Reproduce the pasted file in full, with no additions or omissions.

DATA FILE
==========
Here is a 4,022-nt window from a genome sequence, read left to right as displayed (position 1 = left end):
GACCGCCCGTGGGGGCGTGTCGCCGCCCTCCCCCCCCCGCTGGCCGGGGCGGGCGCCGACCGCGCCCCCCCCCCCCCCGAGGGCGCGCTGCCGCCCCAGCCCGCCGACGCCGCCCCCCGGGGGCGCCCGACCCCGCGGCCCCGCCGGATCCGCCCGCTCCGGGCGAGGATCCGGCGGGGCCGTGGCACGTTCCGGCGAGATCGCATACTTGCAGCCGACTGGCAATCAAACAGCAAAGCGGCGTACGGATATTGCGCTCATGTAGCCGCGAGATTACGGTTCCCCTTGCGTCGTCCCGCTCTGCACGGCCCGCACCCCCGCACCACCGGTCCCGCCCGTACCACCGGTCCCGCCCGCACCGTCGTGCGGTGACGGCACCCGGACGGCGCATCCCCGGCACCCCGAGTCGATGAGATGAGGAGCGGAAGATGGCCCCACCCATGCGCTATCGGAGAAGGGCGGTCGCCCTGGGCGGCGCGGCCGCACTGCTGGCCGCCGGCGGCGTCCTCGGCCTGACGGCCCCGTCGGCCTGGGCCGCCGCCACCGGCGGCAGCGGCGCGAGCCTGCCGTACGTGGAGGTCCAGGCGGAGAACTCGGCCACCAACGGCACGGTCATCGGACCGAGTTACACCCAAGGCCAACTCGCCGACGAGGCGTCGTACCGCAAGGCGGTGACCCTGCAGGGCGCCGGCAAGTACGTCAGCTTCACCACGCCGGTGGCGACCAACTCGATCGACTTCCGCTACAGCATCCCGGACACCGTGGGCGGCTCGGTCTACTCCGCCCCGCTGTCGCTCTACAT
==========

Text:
Here is a 4,022-nt window from a genome sequence, read left to right as displayed (position 1 = left end):
GACCGCCCGTGGGGGCGTGTCGCCGCCCTCCCCCCCCCGCTGGCCGGGGCGGGCGCCGACCGCGCCCCCCCCCCCCCCGAGGGCGCGCTGCCGCCCCAGCCCGCCGACGCCGCCCCCCGGGGGCGCCCGACCCCGCGGCCCCGCCGGATCCGCCCGCTCCGGGCGAGGATCCGGCGGGGCCGTGGCACGTTCCGGCGAGATCGCATACTTGCAGCCGACTGGCAATCAAACAGCAAAGCGGCGTACGGATATTGCGCTCATGTAGCCGCGAGATTACGGTTCCCCTTGCGTCGTCCCGCTCTGCACGGCCCGCACCCCCGCACCACCGGTCCCGCCCGTACCACCGGTCCCGCCCGCACCGTCGTGCGGTGACGGCACCCGGACGGCGCATCCCCGGCACCCCGAGTCGATGAGATGAGGAGCGGAAGATGGCCCCACCCATGCGCTATCGGAGAAGGGCGGTCGCCCTGGGCGGCGCGGCCGCACTGCTGGCCGCCGGCGGCGTCCTCGGCCTGACGGCCCCGTCGGCCTGGGCCGCCGCCACCGGCGGCAGCGGCGCGAGCCTGCCGTACGTGGAGGTCCAGGCGGAGAACTCGGCCACCAACGGCACGGTCATCGGACCGAGTTACACCCAAGGCCAACTCGCCGACGAGGCGTCGTACCGCAAGGCGGTGACCCTGCAGGGCGCCGGCAAGTACGTCAGCTTCACCACGCCGGTGGCGACCAACTCGATCGACTTCCGCTACAGCATCCCGGACACCGTGGGCGGCTCGGTCTACTCCGCCCCGCTGTCGCTCTACAT